“The E.U. is at a disadvantage to the U.S., as we have 25 different countries and systems with different competencies,” says Serpieri. “It is easy for an academic researcher to take a position in Washington and then move to Atlanta. However, it’s much harder for the same researcher to go from Rome to Lisbon.”

The directive creates, for the first time, a residence permit for foreign researchers that’s independent of their contract status, whether they are employed or self-employed, and with no quota restrictions. Under the new system, a non-E.U. researcher wishing to carry out a research project in Europe will sign a hosting agreement with an accredited public or private European research organization that attests to the researcher’s status as well as his or her possession of the necessary scientific skills, financial means, and health insurance.

To avoid any discrimination, the directive also insists that any international researcher should enjoy the same working conditions as an E.U. national, including pay and social security. On the basis of that contract, and provided that the researcher fulfills standard immigration conditions such as not posing a security threat and possessing a valid passport, the immigration authorities of the host country should then rapidly deliver the residence permit.

“It’s a skeleton for simplifying contracts and procedures throughout Europe,” explains Serpieri. “The mobility issues should also be hugely simplified as anybody moving within the E.U. has already been checked by another country.”


The question, of course, for most international researchers is whether these lofty aims are actually filtering down to the grass roots of everyday reality. The early indications are promising. Although only six countries had enacted the required legislation by the original deadline of October 2007, 15 member states have now fully implemented the directive, and two more are in the midst of drafting new laws.

There are some differences in how countries have implemented the directive. France, for example, had already introduced a similar scheme for non-E.U. researchers working at accredited public institutions, so they have simply extended this policy to private institutions. In Germany, a whole raft of new legislation has replaced the old system, in which the Foreigners Registration Authority had to check individual cases to determine whether there was a need to employ the researcher and whether they held the required professional qualifications. Now, that onus has shifted to the hosting institutions themselves, and the government merely checks whether researchers satisfy the general visa requirements, speeding the process considerably.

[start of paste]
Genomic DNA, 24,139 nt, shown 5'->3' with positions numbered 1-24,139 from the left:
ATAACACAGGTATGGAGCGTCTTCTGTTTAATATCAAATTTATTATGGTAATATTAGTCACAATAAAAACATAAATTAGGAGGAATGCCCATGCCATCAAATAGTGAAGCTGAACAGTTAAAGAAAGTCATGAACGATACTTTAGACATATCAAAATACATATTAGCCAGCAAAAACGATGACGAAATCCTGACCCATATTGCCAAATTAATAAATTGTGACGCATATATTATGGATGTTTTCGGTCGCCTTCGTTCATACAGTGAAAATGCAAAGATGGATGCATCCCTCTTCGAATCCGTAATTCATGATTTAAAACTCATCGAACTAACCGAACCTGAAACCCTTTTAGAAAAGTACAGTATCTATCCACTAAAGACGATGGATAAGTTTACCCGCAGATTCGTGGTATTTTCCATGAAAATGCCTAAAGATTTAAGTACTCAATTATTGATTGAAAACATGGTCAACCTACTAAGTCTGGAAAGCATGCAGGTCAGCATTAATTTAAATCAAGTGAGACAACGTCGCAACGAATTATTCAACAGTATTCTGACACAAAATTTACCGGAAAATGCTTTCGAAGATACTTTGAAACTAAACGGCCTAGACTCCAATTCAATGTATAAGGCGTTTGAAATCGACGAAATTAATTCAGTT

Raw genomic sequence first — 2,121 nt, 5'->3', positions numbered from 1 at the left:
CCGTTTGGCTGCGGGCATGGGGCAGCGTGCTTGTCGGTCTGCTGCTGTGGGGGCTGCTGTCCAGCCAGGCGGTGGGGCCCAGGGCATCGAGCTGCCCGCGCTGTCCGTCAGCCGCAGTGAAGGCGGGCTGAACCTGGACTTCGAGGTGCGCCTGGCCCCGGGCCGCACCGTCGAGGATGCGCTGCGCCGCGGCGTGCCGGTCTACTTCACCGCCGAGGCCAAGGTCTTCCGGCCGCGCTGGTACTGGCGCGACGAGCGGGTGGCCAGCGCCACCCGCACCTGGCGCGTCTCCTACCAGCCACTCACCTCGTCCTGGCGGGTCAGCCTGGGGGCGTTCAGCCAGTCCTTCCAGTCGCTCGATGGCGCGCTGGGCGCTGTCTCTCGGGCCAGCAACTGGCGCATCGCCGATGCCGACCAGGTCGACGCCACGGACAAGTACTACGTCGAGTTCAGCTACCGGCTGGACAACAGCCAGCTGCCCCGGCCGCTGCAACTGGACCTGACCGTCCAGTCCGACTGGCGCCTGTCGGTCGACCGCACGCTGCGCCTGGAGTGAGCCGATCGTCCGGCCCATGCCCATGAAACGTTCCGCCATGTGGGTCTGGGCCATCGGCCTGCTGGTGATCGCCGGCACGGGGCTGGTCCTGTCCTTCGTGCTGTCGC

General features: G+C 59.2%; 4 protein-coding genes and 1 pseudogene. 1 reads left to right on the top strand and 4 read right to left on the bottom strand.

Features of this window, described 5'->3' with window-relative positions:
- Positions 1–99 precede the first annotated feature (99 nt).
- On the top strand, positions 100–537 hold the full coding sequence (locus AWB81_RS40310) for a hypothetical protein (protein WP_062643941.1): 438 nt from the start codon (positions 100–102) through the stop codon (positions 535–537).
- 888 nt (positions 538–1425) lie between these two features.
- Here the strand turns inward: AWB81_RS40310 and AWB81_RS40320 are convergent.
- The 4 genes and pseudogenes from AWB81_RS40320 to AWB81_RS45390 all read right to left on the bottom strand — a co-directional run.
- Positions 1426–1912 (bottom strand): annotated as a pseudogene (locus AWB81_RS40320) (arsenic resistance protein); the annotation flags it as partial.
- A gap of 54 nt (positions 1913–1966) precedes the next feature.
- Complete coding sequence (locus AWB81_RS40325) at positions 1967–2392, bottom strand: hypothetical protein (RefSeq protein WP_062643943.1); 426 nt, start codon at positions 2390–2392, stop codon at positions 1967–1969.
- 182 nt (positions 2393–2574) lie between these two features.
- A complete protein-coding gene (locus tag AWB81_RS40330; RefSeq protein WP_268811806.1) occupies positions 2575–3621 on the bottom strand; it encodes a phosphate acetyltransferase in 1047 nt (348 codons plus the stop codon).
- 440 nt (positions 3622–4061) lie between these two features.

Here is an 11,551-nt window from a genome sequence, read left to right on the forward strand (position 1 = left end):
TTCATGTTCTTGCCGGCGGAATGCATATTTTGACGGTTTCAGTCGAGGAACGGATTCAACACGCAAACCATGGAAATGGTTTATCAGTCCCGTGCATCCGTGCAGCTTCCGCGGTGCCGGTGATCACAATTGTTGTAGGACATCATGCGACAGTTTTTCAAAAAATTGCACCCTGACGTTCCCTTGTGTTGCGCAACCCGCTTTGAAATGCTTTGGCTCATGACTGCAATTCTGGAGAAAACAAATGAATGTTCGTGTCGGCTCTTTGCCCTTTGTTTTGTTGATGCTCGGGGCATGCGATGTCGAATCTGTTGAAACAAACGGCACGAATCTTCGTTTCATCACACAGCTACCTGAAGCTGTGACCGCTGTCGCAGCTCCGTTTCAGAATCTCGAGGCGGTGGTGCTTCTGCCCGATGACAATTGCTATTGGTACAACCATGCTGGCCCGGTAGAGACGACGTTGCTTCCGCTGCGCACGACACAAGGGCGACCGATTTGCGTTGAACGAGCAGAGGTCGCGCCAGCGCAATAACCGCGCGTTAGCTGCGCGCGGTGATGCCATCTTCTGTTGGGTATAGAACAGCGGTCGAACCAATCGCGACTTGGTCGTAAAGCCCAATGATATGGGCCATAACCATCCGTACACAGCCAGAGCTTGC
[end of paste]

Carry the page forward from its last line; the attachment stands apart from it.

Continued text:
Although it is too early to tell what impact the legislation has had, German universities have welcomed it. “I’m afraid these new rules aren’t old enough to show any consequences yet,” says Monica Mayer, who deals with international researchers at the University of Bamberg. “But I think Europe is taking another important step in making itself more attractive for foreign scientists.”

For historical reasons, the United Kingdom and Denmark are exempt from the directive’s mandate. But officials with the British government acknowledge the need to do more to attract and retain the best researchers, particularly as a 2006 report found that nearly 40% of U.K. scientific output over the past 5 years involved international collaboration, an increase of more than 50% on the previous 5-year period.

Although it’s early days yet and the new rules aren’t old enough to draw any conclusions, “simplified procedures will certainly improve Europe’s image and standing as a more welcoming research area and friendly environment for researchers outside Europe,” says Shen. “Harmonization would definitely help the mobility of non-E.U. researchers.”

Serpieri says the European Commission will perform a detailed analysis in late 2008 to see if the rules are having the desired impact. “The final pieces of the puzzle are slowly coming together,” he says.